Advanced cobalt play Jervois Mining (ASX: JRV) has boosted its cash reserves by selling its Bullabulling gold royalty for $3.1 million, as exploration at its Idaho Cobalt Operations in the US heats up with the company intercepting new copper and cobalt mineralisation.
The results are reported to confirm Jervois’ exploration model and demonstrate the potential to add future mineral resources to the project.
Jervois said the Ram deposit is open in all directions and will be “thoroughly drilled” in the 2020 field season once drill collar access has been established.
The newly-discovered zone will be tested from locations on the west side of the Salmon River mountains in order to reduce drilling costs.
While a key purpose of the drilling program was to support a feasibility study update, Jervois chief executive officer Bryce Crocker said the company also wanted to explore the footwall at the Ram deposit to test its geological model.
“We are pleased to advise that the concept has been successfully validated, with both deep holes drilled into the footwall of the main Ram resource intercepting copper and cobalt which was previously undrilled and unknown,” he said.
Mr Crocker said seasonal constraints and acceleration of feasibility optimisation have led to the completion of the 2019 drilling program.
Results will be used for metallurgical testwork and infill resource drilling, and the generation of physical offtake samples for customers.
Earlier this week, Jervois announced it had selected a preferred contractor to carry out a scoping study on a planned refinery at Blackfoot, Idaho to process ICO concentrate.
Global engineering services company Wood has been appointed to conduct a high-level review of commercially-available technologies for the processing of sulphide concentrate through to the production of 99.8% LMB-grade refined cobalt metal.
The study will also consider battery recycling technology and the processing of third-party feed with a focus on enhancing the regional importance of the planned refinery.
Wood has worked on more than 30 pressure hydrometallurgy projects worldwide involving base and precious metals and other industrial minerals, from scoping level studies to operational support including cobalt refining projects.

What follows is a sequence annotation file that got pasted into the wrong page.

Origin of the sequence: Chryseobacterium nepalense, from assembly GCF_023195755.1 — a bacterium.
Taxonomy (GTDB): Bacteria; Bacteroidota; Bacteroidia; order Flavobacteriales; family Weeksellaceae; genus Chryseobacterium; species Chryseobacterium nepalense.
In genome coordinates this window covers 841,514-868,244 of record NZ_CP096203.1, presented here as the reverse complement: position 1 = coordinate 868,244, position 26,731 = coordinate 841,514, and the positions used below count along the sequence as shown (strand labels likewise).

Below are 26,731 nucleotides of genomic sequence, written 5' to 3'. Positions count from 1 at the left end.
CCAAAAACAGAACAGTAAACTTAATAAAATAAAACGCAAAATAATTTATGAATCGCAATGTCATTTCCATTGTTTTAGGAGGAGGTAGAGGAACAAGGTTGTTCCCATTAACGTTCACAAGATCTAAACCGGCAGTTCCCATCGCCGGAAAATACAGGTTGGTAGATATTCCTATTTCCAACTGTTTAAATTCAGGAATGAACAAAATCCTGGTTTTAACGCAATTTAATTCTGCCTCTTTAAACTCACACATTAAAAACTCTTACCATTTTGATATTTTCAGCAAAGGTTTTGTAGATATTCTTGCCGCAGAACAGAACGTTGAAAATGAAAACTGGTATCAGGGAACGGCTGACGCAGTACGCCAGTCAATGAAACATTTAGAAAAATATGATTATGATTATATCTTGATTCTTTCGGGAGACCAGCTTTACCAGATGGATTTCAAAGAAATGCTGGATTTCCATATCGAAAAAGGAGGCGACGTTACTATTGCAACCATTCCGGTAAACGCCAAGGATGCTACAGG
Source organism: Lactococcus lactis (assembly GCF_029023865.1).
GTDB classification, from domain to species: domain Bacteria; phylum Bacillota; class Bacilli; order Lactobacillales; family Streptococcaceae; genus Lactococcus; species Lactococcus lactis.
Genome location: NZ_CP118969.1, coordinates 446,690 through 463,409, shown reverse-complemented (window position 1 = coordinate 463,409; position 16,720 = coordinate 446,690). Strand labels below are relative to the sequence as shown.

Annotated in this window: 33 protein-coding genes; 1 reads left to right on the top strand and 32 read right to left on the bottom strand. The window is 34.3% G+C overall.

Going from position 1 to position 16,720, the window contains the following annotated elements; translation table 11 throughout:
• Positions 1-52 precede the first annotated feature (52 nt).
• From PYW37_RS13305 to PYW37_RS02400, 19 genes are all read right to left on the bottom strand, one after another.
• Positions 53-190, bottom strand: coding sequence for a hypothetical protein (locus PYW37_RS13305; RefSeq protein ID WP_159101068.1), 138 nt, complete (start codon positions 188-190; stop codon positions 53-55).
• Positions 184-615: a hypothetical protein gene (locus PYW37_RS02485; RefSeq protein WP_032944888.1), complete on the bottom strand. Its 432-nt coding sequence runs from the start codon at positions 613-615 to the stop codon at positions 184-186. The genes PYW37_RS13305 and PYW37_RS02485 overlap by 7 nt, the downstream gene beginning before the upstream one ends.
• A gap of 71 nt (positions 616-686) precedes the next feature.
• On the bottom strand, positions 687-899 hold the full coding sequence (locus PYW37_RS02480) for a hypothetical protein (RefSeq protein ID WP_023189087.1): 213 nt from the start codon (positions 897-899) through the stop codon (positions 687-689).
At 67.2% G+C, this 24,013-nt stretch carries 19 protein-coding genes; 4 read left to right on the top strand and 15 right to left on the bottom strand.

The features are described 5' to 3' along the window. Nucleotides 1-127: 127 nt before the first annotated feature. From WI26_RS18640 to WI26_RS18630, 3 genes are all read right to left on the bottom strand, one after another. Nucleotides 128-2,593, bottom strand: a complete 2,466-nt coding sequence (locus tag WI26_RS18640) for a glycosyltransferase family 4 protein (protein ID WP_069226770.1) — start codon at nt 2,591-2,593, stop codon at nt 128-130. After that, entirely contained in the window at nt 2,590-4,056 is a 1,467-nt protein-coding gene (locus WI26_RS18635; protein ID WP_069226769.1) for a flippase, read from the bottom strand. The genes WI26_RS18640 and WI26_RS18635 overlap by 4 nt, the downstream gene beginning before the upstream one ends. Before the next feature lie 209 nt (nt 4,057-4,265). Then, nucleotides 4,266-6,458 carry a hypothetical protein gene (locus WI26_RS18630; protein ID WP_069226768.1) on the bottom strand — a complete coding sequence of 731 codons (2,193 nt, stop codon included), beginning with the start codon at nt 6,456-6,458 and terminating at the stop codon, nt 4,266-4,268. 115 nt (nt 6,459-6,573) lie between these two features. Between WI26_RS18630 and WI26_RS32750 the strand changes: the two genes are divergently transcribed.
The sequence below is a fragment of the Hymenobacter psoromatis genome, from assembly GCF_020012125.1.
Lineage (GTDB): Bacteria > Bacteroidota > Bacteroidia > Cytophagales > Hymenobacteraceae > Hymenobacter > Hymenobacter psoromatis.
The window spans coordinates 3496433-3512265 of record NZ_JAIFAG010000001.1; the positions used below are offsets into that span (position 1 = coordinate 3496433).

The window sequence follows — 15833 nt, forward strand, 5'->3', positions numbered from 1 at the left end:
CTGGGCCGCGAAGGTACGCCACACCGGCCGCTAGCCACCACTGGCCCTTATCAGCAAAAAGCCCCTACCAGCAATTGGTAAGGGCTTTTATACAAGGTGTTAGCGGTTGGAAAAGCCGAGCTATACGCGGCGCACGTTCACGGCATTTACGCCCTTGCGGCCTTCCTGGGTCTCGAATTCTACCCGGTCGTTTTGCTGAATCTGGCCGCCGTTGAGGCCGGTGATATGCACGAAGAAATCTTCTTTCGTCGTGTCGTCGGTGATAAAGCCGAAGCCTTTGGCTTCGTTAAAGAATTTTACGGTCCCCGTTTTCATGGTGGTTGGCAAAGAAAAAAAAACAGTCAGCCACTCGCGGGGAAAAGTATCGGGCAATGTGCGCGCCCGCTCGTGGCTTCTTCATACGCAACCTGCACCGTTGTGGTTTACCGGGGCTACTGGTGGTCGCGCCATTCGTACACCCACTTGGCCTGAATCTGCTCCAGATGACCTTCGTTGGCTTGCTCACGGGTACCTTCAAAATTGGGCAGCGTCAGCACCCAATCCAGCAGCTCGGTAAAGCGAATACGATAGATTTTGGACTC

Cobalt has been identified by the US and Australia to be of strategic importance in relation to the national security of both nations, due to a current reliance on foreign suppliers.
The ICO project is located in heart of the mineral-rich Idaho cobalt belt and when initial mining commences in mid-2021, it will be the only domestic cobalt mine within the US.
Refining the concentrate through to cobalt metal is a medium-term development option for Jervois to ensure the US maintains access to a metal previously identified as a critical mineral.
“A refinery in Idaho will create manufacturing jobs, establish refining technology, knowledge and expertise within the local community and importantly, attract supporting industries, generating significant prosperity for the state of Idaho,” the company said.
The scoping study is scheduled for completion early next year.
Jervois has also been busy with exploration activities on the other side of the world, having recently completed an initial diamond drilling campaign at its highly-prospective Bujagali properties in central Uganda.
Drilling at the nearby Kilembe Area properties has also been planned to test the high-grade Senator, Eagle and Bond copper-gold anomalies identified from rock chip samples over 1.7km of strike.
Of 441 samples collected at the anomalies last month, 43 contained greater than 0.75 grams per tonne gold, including 17 exceeding 5.03g/t gold and seven containing more than 10.45g/t gold.
An additional 25 samples contained greater than 0.11% copper, including 11 exceeding 1.46% copper.
Jervois’ board of directors recently approved a fourth quarter 2019 exploration expenditure at the company’s Uganda properties of $2.21 million, including $1.33 million for initial drilling in Kilembe at the copper-gold showings, and $880,000 for further drilling at Bujagali.